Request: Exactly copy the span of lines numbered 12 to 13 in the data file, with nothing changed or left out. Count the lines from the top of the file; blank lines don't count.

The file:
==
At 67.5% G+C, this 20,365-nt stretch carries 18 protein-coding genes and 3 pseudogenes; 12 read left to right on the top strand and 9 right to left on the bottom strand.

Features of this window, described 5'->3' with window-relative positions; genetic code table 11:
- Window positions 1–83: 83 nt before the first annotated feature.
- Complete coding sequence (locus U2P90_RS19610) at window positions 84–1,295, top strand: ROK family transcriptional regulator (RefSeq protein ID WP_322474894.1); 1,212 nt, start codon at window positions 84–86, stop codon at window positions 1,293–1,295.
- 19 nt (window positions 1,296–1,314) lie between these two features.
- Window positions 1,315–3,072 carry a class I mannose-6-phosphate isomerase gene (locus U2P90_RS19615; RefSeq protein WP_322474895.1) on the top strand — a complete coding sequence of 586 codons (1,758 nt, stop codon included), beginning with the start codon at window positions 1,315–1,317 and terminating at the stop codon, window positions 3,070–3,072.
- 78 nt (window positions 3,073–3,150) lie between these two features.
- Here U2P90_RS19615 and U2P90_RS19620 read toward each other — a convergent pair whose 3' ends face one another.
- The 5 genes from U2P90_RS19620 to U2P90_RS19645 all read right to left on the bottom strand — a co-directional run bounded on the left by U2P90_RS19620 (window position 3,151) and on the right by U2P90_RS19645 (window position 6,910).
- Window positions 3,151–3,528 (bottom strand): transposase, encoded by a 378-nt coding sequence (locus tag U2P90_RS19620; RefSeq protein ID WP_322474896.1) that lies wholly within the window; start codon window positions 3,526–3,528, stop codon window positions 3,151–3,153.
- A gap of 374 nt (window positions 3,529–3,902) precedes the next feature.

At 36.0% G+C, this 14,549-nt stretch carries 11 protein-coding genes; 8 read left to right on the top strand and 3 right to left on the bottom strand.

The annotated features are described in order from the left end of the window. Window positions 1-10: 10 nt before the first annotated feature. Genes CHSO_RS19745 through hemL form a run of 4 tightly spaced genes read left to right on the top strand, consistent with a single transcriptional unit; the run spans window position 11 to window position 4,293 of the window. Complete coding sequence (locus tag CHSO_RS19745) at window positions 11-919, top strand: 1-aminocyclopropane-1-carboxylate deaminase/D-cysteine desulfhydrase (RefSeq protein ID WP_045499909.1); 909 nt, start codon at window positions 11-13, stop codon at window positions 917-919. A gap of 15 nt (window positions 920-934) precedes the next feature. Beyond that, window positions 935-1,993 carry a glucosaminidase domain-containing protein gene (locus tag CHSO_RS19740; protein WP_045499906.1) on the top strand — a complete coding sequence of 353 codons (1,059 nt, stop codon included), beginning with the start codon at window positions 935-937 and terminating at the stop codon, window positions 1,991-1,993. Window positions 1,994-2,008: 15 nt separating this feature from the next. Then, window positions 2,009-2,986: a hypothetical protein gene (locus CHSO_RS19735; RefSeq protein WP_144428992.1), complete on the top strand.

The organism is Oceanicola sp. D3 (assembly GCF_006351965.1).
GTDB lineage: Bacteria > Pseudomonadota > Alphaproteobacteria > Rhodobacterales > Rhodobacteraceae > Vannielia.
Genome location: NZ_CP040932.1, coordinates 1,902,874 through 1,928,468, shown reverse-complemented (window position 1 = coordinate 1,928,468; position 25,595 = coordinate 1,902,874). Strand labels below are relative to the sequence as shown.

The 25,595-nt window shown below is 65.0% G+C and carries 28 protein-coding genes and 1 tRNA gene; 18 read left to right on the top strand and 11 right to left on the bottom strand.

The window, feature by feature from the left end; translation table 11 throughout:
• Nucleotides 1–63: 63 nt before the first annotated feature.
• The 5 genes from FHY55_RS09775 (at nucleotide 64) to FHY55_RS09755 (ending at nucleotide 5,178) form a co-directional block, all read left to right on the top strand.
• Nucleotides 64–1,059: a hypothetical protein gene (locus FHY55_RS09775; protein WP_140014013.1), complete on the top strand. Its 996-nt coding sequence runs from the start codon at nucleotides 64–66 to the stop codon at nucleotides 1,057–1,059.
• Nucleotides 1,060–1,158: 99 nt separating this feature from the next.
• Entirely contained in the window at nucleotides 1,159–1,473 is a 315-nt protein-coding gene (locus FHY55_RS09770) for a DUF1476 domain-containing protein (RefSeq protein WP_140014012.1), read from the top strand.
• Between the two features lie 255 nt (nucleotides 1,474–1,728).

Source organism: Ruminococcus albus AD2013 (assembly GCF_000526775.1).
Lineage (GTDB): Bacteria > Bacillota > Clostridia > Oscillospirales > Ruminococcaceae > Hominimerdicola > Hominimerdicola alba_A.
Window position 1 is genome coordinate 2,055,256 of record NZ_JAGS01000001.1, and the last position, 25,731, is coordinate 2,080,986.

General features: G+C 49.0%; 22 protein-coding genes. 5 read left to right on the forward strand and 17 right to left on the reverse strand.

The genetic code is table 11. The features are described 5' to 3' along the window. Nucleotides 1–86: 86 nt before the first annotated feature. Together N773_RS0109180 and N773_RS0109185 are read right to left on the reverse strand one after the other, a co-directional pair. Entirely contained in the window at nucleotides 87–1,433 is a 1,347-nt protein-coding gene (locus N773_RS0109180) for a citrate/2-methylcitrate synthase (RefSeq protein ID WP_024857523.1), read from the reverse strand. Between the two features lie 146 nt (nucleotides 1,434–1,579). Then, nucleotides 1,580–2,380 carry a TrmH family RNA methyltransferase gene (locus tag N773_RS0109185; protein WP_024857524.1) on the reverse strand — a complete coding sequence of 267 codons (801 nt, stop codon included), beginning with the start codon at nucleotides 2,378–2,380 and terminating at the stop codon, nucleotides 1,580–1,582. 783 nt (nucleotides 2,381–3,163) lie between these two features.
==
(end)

At 36.0% G+C, this 14,549-nt stretch carries 11 protein-coding genes; 8 read left to right on the top strand and 3 right to left on the bottom strand.

The annotated features are described in order from the left end of the window. Window positions 1-10: 10 nt before the first annotated feature. Genes CHSO_RS19745 through hemL form a run of 4 tightly spaced genes read left to right on the top strand, consistent with a single transcriptional unit; the run spans window position 11 to window position 4,293 of the window. Complete coding sequence (locus tag CHSO_RS19745) at window positions 11-919, top strand: 1-aminocyclopropane-1-carboxylate deaminase/D-cysteine desulfhydrase (RefSeq protein ID WP_045499909.1); 909 nt, start codon at window positions 11-13, stop codon at window positions 917-919. A gap of 15 nt (window positions 920-934) precedes the next feature. Beyond that, window positions 935-1,993 carry a glucosaminidase domain-containing protein gene (locus tag CHSO_RS19740; protein WP_045499906.1) on the top strand — a complete coding sequence of 353 codons (1,059 nt, stop codon included), beginning with the start codon at window positions 935-937 and terminating at the stop codon, window positions 1,991-1,993. Window positions 1,994-2,008: 15 nt separating this feature from the next. Then, window positions 2,009-2,986: a hypothetical protein gene (locus CHSO_RS19735; RefSeq protein WP_144428992.1), complete on the top strand.